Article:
If Denver Center Theatre Company finds it feasible, regional audiences who don't have access to professional theatre will experience Equity productions in their hometowns via a hoped for DCTC touring company.
The Tony Award-honored troupe, already boasting four Mile High City venues and an annual ambitious slate of classics, contemporary works and world premieres, will embark on a six-month planning process for the touring company idea, which will present works for family audiences.
This process, announced Jan. 24, will culminate with the June submission of proposals for summer approval by the Board of Trustees of The Denver Center for the Performing Arts (DCPA). If funding and details can be solved, fall 2002 could see the creation of a new artistic limb of the oaken troupe.
The new initiative aims to create a "touring repertory company" dedicated to the performance of "great theatre works for family audiences" both in Denver and in other communities, according to an announcement. The Actors' Equity-affiliated new company's emphasis would be on the Rocky Mountain region, with first options available to communities surrounding Denver, but touring residencies would be sought across the United States. A touring company would ultimately help raise awareness of the DCTC and build future audiences, said spokesman Chris Wiger.
The touring company would consist of about 30 individuals, including actors, stage managers and technicians. They would set up a residency of less than three weeks but more than weekend in a medium-sized city in a local auditorium and present classic or contemporary works in repertory for "family audiences," but not shying away from full Shakespeare texts or new works, Wiger told Playbill On-Line. Student matinees would be offered, as would evening performances for adults, as well as talkbacks, discussions, and more, "designed to bring a comprehensive artistic/educational experience to the host community." Special care would be taken to include dramatic literature that is (or could be) taught in high school or college curricula. Some of the productions would be selected from past DCTC seasons and remounted for the touring company by the original creative teams.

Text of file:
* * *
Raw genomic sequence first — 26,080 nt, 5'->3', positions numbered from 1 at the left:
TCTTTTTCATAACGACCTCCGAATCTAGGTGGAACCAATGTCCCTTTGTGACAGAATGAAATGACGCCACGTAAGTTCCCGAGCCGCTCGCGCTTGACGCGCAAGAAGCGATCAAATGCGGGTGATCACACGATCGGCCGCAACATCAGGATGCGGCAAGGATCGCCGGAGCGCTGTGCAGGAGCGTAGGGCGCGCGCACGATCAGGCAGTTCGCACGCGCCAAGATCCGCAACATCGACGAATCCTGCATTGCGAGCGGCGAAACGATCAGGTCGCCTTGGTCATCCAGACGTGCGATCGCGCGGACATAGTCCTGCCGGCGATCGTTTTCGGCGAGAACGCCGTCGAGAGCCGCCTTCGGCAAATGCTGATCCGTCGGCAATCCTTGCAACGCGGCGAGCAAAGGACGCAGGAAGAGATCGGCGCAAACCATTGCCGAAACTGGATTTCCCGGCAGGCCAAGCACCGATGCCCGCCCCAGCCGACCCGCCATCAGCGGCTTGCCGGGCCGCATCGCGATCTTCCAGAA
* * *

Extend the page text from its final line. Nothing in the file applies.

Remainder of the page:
The touring arm of the DCTC would not mean a less aggressive or smaller seasons in Denver, Wiger cautioned.
The intimate, velvet-walled Ricketson Theatre in the Helen Bonfils Theatre Complex is proposed as the home venue for the company to rehearse, preview and open its touring repertoire. The touring company would perform in Denver about 16 non-consecutive weeks each year.
In effect, Wiger told Playbill On-Line, the touring troupe would be a kind of "temporary regional theatre" for a community such as Fort Collins, CO, Cheyenne, WY, or other towns that do not have a year-round professional theatre company.
The financial and logistic issues — funding, shipping, housing — will be explored in coming months.
A substantial fund raising effort would be required to support the program, but the strong educational and outreach component would likely lure funding from funders.
The proposal to the DCPA Board will request funding to begin touring an initial repertoire of two productions in the fall of 2002. If approved, programming for the 2003-2004 season will be increased to three productions, reaching the intended maximum of four productions in the 2004-2005 season.
DCTC is also exploring a facility expansion to increase and remodel the DCTC's production and education facilities. The troupe will consider the addition of a fourth floor to combine with existing space to create a laboratory theatre, classrooms, studios, workshops, and offices. The new facilities would provide for the expansion of DCTC educational programs, the addition of the proposed touring company, and the expansion of offices and research laboratories for the Wilbur James Gould Voice Center.
— By Kenneth Jones